While the full impact for Gem County users of Highway 16 is yet to be determined, Little is optimistic that the improved freeway access will benefit current commuters. It also may advance improvements to the Emmett end of Highway 16, Freezeout grade in particular.

“The Freezeout grade was heavily discussed nearly 20 years ago when there was conversation on a proposed Indian Valley route to connect the Treasure Valley to Highway 95 and northern Idaho,” Little said. “That would have created a Highway 16 by-pass around Emmett to connect to the entirely new highway. Growth demands and limited funding have changed that focus. We still need to do something with the passing lane issues on the grade and hopefully that can be addressed soon with this new accelerated funding.”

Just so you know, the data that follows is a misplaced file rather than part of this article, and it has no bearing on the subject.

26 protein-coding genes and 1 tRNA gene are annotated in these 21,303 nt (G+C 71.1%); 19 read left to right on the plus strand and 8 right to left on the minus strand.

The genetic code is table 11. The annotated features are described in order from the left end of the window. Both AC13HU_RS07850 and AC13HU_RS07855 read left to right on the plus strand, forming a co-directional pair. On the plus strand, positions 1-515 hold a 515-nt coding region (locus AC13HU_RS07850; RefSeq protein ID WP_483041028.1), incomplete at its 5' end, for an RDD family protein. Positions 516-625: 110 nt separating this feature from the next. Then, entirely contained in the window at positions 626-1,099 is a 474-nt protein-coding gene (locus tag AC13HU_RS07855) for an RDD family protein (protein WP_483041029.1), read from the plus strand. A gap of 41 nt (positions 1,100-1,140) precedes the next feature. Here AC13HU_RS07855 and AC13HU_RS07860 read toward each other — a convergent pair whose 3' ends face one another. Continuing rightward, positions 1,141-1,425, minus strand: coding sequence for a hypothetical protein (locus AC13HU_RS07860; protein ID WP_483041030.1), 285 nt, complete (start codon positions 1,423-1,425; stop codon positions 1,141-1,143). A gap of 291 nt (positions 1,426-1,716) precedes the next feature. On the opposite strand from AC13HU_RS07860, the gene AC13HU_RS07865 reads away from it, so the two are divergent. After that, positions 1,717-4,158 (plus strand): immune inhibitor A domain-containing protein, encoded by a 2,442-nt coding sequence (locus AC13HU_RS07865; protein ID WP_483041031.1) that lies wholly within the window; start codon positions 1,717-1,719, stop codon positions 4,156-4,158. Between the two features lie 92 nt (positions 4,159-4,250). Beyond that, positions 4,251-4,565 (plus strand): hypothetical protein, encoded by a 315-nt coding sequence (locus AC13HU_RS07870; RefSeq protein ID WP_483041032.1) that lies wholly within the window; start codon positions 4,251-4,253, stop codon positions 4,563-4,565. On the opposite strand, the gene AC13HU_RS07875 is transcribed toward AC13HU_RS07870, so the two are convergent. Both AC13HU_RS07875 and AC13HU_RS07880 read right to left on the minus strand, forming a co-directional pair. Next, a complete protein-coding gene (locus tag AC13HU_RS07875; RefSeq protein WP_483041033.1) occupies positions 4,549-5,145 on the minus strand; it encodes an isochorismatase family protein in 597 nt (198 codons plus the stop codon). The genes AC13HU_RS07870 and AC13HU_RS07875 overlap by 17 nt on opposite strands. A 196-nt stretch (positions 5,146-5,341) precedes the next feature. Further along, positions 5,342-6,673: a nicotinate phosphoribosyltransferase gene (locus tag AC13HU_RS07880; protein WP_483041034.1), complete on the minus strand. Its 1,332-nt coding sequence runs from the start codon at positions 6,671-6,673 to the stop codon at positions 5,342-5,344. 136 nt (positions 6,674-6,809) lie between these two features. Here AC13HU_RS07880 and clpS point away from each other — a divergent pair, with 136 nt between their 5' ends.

Little also gave gold stars to this Legislative session for pushing forward some of the educational career ladder funding he has championed in recent years.

The Governor gave passing but not excellent grades to the tax relief measures — both income and property tax — enacted.

While some homeowner property tax relief will be seen with the increase of the exemption cap from $100,000 to $125,000, Little admits its hardly likely to even keep pace with the rapid increases in property valuations.

“There is certainly legitimate concern that we haven’t done enough to address the continuing property tax pressues,” Little said. “We had to do something and we did but there is still more to do and we need to find some better solutions long term.”

While a focus was made on homeowner’s property taxes by legislative committees prior to this session, the actions taken primarily benefit some businesses with the easing of personal property tax assessments. Those benefits are seen as heavily weighted for larger industrial and technology firms.